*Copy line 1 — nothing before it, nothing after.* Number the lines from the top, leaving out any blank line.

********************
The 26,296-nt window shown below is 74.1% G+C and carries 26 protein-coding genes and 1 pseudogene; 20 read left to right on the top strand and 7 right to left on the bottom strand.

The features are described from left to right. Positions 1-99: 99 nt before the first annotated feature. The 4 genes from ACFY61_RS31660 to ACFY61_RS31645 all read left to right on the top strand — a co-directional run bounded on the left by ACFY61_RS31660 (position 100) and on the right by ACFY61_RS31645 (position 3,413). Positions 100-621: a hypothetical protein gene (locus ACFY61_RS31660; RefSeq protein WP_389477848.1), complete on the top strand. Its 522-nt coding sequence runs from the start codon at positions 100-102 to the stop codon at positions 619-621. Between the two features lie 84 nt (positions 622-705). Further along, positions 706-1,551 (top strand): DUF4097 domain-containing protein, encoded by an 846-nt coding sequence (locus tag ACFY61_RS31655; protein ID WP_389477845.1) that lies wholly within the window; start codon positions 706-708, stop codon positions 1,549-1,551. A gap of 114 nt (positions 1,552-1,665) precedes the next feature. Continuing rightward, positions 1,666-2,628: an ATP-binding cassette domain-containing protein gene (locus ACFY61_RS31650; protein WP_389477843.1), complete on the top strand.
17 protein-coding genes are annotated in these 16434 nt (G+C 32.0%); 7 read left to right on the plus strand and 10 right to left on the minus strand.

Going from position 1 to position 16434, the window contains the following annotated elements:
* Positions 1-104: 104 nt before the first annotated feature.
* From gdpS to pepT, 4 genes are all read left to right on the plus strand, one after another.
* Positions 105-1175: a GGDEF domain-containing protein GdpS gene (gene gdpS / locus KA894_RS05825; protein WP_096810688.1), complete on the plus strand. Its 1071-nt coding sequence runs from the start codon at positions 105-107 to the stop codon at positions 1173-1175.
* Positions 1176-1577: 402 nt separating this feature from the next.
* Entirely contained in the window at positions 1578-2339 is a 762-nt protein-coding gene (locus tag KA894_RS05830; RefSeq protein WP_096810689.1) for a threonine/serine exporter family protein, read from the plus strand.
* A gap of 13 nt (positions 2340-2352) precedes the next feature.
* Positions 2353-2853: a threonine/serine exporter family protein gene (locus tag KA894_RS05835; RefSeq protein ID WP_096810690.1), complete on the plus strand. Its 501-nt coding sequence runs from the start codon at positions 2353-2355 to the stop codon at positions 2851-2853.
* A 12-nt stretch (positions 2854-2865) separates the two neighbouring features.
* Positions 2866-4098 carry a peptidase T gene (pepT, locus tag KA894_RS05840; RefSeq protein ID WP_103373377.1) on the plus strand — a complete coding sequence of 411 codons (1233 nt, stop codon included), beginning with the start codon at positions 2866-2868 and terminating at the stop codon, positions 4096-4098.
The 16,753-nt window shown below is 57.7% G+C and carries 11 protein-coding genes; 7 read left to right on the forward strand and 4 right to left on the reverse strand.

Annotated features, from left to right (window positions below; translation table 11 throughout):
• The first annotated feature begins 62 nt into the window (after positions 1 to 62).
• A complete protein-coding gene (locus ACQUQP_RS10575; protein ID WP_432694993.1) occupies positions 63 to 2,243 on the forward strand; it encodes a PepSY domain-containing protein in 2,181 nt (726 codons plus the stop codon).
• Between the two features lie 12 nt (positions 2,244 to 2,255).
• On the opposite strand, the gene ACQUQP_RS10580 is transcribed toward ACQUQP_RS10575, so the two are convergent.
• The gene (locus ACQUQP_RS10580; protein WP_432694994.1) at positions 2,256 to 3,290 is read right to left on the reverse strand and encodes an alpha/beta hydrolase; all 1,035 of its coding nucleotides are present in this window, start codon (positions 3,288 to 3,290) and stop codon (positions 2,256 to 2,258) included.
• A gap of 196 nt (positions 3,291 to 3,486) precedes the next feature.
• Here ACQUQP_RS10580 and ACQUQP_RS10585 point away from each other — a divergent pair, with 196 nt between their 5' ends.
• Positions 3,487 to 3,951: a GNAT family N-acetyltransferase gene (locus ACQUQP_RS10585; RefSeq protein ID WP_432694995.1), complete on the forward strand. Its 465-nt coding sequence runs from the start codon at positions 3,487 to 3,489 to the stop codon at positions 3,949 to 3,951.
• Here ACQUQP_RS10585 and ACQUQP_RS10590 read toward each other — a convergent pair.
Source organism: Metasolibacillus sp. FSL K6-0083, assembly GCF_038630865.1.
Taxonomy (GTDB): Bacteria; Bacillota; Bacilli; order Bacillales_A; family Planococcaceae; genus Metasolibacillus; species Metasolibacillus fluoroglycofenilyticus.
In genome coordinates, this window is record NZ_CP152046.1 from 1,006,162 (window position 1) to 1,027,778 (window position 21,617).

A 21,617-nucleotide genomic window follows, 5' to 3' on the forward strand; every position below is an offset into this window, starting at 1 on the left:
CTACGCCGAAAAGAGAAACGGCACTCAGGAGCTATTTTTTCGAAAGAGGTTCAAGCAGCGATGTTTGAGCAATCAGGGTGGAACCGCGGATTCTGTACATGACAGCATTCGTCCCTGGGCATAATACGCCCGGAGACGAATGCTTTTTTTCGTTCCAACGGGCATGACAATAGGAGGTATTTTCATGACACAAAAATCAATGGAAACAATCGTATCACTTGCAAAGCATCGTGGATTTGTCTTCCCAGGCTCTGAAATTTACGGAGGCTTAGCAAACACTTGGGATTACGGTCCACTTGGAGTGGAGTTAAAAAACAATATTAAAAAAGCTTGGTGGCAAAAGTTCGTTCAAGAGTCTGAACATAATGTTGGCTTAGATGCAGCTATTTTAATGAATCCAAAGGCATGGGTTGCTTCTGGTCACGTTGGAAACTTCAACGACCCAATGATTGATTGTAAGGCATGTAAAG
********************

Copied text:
The 26,296-nt window shown below is 74.1% G+C and carries 26 protein-coding genes and 1 pseudogene; 20 read left to right on the top strand and 7 right to left on the bottom strand.